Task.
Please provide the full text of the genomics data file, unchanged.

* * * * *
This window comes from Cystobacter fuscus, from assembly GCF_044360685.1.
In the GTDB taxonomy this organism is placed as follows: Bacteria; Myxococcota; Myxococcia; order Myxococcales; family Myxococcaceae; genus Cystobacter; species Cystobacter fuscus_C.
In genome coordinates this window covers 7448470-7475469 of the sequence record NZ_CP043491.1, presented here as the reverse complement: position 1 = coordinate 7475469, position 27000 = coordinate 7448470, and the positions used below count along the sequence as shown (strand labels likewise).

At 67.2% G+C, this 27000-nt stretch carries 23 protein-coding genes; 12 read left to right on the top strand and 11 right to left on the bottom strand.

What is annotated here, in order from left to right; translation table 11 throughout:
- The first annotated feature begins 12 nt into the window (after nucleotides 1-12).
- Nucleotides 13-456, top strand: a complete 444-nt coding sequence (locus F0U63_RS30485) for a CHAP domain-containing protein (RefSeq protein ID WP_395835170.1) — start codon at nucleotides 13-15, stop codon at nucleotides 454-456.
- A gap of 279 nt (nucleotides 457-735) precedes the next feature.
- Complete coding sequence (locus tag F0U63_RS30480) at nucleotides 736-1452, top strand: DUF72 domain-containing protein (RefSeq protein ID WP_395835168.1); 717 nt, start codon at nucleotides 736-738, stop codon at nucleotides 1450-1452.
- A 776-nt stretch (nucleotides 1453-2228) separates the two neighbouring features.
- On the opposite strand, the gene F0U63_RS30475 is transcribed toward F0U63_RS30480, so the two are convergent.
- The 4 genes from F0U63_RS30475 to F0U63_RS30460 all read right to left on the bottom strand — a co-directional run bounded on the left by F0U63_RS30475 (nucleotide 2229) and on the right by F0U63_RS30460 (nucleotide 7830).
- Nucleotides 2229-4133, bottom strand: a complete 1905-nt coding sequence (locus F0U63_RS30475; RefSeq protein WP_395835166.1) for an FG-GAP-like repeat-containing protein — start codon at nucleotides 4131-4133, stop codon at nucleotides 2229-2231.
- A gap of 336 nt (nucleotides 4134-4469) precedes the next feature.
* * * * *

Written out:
This window comes from Cystobacter fuscus, from assembly GCF_044360685.1.
In the GTDB taxonomy this organism is placed as follows: Bacteria; Myxococcota; Myxococcia; order Myxococcales; family Myxococcaceae; genus Cystobacter; species Cystobacter fuscus_C.
In genome coordinates this window covers 7448470-7475469 of the sequence record NZ_CP043491.1, presented here as the reverse complement: position 1 = coordinate 7475469, position 27000 = coordinate 7448470, and the positions used below count along the sequence as shown (strand labels likewise).

At 67.2% G+C, this 27000-nt stretch carries 23 protein-coding genes; 12 read left to right on the top strand and 11 right to left on the bottom strand.

What is annotated here, in order from left to right; translation table 11 throughout:
- The first annotated feature begins 12 nt into the window (after nucleotides 1-12).
- Nucleotides 13-456, top strand: a complete 444-nt coding sequence (locus F0U63_RS30485) for a CHAP domain-containing protein (RefSeq protein ID WP_395835170.1) — start codon at nucleotides 13-15, stop codon at nucleotides 454-456.
- A gap of 279 nt (nucleotides 457-735) precedes the next feature.
- Complete coding sequence (locus tag F0U63_RS30480) at nucleotides 736-1452, top strand: DUF72 domain-containing protein (RefSeq protein ID WP_395835168.1); 717 nt, start codon at nucleotides 736-738, stop codon at nucleotides 1450-1452.
- A 776-nt stretch (nucleotides 1453-2228) separates the two neighbouring features.
- On the opposite strand, the gene F0U63_RS30475 is transcribed toward F0U63_RS30480, so the two are convergent.
- The 4 genes from F0U63_RS30475 to F0U63_RS30460 all read right to left on the bottom strand — a co-directional run bounded on the left by F0U63_RS30475 (nucleotide 2229) and on the right by F0U63_RS30460 (nucleotide 7830).
- Nucleotides 2229-4133, bottom strand: a complete 1905-nt coding sequence (locus F0U63_RS30475; RefSeq protein WP_395835166.1) for an FG-GAP-like repeat-containing protein — start codon at nucleotides 4131-4133, stop codon at nucleotides 2229-2231.
- A gap of 336 nt (nucleotides 4134-4469) precedes the next feature.